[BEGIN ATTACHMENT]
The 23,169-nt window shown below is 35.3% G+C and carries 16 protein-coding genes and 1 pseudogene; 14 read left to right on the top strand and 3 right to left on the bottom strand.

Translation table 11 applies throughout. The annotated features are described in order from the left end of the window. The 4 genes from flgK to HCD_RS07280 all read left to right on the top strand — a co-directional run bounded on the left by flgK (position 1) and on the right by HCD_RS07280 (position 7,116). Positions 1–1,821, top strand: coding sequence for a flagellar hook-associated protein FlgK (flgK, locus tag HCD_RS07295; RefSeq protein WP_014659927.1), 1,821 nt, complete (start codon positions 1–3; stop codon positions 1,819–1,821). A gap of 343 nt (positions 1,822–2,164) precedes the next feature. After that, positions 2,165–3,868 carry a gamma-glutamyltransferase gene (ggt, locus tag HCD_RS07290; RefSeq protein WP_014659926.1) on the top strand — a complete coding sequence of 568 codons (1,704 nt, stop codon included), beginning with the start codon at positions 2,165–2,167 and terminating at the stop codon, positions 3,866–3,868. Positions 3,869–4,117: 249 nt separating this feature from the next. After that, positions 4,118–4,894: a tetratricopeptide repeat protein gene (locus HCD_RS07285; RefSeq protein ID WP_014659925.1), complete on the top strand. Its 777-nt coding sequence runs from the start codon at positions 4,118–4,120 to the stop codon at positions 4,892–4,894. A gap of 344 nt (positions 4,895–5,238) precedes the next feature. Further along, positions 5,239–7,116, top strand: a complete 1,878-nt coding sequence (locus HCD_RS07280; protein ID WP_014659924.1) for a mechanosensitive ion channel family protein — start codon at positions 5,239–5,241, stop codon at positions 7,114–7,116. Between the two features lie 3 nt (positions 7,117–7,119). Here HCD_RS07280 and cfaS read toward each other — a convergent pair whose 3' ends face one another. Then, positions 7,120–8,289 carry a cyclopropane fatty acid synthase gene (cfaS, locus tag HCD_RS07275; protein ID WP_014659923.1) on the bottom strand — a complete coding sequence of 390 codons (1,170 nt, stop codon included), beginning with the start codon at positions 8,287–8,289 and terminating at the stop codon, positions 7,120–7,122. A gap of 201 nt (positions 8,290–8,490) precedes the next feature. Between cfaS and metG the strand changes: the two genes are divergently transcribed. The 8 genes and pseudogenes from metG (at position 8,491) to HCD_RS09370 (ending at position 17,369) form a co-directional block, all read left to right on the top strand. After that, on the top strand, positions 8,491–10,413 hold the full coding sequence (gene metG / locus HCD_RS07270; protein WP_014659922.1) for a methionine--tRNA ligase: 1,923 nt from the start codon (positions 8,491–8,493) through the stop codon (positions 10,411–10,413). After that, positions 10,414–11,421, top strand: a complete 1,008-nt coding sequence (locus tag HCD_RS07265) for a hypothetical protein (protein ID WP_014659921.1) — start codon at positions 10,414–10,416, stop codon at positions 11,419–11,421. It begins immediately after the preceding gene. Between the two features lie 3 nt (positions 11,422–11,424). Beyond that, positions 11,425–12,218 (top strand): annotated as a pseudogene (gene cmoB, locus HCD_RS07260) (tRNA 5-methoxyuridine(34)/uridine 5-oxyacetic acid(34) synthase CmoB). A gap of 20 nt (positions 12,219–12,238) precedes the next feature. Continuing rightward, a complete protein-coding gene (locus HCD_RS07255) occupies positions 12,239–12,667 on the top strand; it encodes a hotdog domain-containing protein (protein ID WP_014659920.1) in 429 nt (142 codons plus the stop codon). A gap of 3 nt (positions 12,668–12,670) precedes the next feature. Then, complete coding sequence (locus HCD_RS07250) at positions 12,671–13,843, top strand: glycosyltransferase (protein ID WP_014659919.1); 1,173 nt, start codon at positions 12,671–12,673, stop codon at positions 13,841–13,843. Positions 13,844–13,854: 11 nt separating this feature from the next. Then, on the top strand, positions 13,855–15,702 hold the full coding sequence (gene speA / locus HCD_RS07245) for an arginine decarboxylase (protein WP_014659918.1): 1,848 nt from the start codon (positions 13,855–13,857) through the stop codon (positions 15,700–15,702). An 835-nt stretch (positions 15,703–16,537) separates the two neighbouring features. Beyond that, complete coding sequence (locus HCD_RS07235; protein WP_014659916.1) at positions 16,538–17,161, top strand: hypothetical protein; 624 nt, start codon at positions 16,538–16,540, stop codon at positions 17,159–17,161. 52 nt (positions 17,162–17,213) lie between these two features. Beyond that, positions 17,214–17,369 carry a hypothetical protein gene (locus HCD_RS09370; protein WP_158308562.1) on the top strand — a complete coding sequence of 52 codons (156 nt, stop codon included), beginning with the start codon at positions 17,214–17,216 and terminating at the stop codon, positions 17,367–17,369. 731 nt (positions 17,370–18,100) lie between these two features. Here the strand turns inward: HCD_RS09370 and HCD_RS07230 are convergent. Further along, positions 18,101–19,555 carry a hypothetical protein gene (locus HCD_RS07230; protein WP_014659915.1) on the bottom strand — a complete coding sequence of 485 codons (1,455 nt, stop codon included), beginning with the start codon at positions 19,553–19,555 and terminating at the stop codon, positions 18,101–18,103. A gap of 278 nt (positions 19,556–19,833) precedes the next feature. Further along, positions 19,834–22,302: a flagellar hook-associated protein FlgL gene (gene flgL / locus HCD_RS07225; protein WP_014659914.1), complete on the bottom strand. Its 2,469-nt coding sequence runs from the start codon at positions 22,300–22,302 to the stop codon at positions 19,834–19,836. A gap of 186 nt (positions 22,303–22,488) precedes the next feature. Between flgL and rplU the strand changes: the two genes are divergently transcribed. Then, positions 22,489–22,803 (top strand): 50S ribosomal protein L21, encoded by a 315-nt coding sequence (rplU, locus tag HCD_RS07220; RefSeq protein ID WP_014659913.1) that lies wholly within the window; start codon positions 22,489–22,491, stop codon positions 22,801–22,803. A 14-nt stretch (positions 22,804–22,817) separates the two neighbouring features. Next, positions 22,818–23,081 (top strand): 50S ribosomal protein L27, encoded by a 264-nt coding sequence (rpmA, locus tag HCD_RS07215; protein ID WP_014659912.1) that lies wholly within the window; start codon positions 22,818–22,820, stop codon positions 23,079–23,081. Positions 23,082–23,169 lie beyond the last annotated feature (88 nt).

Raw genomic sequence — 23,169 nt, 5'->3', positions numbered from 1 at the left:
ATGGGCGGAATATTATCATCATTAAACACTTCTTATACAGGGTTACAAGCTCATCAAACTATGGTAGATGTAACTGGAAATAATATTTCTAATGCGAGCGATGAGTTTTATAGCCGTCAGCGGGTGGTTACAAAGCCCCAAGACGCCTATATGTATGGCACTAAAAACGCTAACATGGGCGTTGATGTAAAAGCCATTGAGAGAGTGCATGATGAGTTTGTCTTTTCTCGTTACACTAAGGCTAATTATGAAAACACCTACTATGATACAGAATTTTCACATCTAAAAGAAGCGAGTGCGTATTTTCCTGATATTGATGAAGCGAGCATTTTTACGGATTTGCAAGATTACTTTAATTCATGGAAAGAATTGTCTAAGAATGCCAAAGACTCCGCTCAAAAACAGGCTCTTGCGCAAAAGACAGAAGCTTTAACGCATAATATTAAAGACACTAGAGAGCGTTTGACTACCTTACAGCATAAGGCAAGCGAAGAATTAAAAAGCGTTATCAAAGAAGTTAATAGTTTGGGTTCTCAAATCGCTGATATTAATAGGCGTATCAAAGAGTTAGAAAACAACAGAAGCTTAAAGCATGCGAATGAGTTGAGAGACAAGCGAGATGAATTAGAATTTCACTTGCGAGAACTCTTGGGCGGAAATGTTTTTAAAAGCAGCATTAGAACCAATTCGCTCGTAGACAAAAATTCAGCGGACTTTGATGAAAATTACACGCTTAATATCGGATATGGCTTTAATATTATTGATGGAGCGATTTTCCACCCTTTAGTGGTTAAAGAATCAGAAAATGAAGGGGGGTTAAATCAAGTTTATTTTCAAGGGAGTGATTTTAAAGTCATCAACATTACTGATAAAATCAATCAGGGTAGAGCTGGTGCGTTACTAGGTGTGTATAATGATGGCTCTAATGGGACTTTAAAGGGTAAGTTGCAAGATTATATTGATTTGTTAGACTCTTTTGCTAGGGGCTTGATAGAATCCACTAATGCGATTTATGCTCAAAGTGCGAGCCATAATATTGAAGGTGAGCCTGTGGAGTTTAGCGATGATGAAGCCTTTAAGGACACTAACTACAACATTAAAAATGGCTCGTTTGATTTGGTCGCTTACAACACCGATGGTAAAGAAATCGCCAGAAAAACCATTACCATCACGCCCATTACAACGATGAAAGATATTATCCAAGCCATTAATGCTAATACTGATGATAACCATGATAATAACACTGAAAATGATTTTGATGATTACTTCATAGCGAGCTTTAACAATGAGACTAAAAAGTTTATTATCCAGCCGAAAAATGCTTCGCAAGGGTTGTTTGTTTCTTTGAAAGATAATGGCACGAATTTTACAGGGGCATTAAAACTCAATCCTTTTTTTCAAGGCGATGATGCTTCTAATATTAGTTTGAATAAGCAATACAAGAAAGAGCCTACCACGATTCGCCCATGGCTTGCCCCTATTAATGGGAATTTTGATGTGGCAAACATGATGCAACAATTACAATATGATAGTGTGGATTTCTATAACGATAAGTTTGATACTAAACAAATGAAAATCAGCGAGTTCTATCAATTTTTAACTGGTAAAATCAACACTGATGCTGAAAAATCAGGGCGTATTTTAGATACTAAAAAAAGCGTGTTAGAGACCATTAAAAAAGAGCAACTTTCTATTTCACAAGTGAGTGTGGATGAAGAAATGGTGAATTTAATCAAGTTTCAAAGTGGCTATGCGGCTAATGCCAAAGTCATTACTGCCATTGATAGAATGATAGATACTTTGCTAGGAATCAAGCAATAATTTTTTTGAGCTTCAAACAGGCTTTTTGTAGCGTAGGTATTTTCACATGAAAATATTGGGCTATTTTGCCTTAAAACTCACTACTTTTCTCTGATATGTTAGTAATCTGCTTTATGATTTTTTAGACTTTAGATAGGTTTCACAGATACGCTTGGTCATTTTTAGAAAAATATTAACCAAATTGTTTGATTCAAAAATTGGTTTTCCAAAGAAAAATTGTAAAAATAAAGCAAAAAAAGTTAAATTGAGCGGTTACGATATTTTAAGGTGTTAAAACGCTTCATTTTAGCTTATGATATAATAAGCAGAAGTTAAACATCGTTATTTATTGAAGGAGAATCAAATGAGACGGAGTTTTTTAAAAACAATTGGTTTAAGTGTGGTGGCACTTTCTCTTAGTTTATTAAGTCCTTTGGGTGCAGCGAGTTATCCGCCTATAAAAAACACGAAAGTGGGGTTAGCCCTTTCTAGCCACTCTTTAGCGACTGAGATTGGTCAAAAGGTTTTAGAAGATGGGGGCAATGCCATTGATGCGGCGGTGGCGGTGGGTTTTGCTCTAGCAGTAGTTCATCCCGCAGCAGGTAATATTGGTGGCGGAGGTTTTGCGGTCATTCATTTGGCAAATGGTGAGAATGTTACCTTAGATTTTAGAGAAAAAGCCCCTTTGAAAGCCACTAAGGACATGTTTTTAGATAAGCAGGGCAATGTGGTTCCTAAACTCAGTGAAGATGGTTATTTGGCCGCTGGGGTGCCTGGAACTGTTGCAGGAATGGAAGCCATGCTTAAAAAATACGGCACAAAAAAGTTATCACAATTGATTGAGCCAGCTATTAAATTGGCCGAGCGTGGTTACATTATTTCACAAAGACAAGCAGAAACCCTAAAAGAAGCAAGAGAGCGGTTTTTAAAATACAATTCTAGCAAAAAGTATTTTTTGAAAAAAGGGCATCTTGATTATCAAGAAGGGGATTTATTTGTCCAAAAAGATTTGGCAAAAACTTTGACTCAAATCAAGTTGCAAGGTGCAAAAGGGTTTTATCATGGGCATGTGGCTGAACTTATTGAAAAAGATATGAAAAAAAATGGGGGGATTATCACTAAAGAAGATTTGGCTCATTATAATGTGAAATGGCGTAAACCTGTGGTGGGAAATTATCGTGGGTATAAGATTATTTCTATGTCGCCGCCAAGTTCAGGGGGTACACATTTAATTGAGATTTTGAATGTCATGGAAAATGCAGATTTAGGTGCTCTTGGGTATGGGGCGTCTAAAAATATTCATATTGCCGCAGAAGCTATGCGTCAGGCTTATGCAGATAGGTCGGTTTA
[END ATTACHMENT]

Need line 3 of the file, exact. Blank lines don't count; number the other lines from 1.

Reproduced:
Raw genomic sequence — 23,169 nt, 5'->3', positions numbered from 1 at the left: